ICYMI – New Autism & Cord Blood Clinical Trial Results are out.
Results of a Phase I Clinical Safety Trial using a child’s own cord blood were recently published, and are giving families and researchers hope.
Back in June 2014, Dr. Joanne Kurtzberg and her team at Duke University Medical Center began a Phase I Clinical Safety Trial to determine if a cord blood stem cell infusion in children with autism would be safe.
The goal of the study was to determine the safety of a single intravenous infusion of autologous (self) umbilical cord blood in children with autism. It was also designed to research which outcome measures capture any impact these infusions might have on the child’s condition.
Now, almost three years later, the results are in and they show that cord blood stem cells are safe in children with autism. The results also preliminarily indicated that there were improvements in symptoms in the majority of children.1
So what now? Even though the Phase I trial is complete, the team at Duke is not done looking at cord blood and autism. A Phase II Clinical Trial is currently underway to determine if an intravenous infusion of a child’s own or unrelated donor cord blood stem cells is beneficial to children with autism. ViaCord families are already participating in this trial, and more are expected to join. Additionally, in honor of Autism Awareness Month, for the month of April, we will donate $10 for every enrollment to help support families participating in the ongoing Phase II Autism Cord Blood Clinical Trial.*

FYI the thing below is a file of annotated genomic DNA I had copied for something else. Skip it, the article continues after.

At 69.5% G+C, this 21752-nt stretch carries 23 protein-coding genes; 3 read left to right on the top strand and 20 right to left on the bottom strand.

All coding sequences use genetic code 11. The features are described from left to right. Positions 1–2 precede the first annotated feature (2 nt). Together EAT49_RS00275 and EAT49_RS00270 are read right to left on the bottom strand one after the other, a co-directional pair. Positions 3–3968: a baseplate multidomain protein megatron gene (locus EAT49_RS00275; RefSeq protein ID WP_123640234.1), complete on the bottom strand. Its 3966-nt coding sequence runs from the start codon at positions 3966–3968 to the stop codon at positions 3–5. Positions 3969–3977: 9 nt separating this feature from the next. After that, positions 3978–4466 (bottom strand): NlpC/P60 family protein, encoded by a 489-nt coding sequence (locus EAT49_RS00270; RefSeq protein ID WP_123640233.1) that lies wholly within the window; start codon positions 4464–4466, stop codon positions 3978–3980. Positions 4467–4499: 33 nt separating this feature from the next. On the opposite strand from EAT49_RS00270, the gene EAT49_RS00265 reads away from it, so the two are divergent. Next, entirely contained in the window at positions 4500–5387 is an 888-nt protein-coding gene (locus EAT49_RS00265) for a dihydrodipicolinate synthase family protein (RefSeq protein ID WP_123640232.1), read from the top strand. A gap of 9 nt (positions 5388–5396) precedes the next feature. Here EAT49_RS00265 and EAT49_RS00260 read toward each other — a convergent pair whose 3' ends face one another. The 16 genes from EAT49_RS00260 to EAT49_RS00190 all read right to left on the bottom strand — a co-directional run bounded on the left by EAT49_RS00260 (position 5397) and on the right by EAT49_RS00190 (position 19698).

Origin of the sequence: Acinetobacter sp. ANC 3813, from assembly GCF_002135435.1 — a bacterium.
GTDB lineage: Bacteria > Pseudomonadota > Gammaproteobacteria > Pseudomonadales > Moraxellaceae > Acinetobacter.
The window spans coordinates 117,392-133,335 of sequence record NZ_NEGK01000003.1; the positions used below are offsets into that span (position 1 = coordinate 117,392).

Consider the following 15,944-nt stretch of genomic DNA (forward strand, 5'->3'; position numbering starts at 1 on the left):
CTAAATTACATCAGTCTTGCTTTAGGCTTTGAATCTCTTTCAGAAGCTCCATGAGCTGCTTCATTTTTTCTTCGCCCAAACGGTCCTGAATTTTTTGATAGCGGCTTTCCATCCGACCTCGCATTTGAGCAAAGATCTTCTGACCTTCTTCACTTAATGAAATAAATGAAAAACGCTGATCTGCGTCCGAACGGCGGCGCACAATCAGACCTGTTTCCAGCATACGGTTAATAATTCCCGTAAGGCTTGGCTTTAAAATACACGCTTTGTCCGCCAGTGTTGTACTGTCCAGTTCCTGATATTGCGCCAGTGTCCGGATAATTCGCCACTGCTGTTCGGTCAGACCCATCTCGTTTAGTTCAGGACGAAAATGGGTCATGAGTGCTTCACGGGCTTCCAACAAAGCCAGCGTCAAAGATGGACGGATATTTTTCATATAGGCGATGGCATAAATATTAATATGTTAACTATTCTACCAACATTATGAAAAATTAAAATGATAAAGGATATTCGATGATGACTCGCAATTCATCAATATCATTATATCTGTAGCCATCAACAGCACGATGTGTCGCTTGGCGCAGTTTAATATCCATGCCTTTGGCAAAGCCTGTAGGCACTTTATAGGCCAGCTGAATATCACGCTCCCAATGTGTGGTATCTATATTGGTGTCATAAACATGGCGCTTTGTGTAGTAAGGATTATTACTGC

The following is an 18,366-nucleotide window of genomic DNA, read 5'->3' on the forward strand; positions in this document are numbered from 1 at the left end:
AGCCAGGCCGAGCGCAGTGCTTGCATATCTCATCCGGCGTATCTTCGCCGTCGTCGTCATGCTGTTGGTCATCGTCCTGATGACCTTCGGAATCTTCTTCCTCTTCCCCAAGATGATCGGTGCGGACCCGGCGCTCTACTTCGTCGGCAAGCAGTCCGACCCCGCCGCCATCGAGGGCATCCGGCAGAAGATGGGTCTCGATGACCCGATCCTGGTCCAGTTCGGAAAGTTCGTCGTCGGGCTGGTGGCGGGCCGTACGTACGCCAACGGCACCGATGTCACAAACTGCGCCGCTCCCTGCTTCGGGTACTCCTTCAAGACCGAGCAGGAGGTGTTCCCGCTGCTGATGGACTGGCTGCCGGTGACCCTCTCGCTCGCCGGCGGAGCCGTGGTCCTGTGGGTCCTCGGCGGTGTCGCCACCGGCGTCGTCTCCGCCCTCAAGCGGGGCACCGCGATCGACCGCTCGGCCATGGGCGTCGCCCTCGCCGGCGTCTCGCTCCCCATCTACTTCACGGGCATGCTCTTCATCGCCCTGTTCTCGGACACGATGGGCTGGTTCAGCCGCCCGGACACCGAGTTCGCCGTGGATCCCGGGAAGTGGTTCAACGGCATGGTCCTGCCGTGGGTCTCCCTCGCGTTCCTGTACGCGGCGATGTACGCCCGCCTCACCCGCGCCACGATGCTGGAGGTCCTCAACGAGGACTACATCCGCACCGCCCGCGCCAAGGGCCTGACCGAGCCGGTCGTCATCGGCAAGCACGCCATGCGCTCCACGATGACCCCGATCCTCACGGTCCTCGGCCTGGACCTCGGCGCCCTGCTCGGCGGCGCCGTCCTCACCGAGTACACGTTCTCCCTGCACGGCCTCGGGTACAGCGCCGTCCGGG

Reasons like this are why here at ViaCord, we are committed to providing the highest quality umbilical cord blood stem cell collections for families. In fact, half of the families that participated in the Phase I trial were ViaCord Families.
This research is increasingly important and ViaCord is proud to have taken a central role in moving it forward by helping fund the Phase I Clinical Trial. We look forward to helping more families participate in trials as this research continues and moves into the next phase.
References: 1. Autologous Cord Blood Infusions Are Safe and Feasible in Young Children with Autism Spectrum Disorder: Results of a Single-Center Phase I Open-Label Trial; Dawson, G., Sun, J. M., Davlantis, K. S., Murias, M., Franz, L., Troy, J., Simmons, R., Sabatos-DeVito, M., Durham, R. and Kurtzberg, J. (2017), Autologous Cord Blood Infusions Are Safe and Feasible in Young Children with Autism Spectrum Disorder: Results of a Single-Center Phase I Open-Label Trial. STEM CELLS Translational Medicine. doi:10.1002/sctm.16-0474 *Duke University's PBMT Family Support Program - In honor of Autism Awareness Month, for the month of April, ViaCord will donate $10 for every enrollment to Duke University's PBMT Family Support Program. Duke's PBMT gives patients and their families the opportunity to receive services that otherwise may not have been available or financially accessible. Visit clinicaltrials.gov for more info about the Phase II Autism trial: https://www.clinicaltrials.gov/show/NCT02847182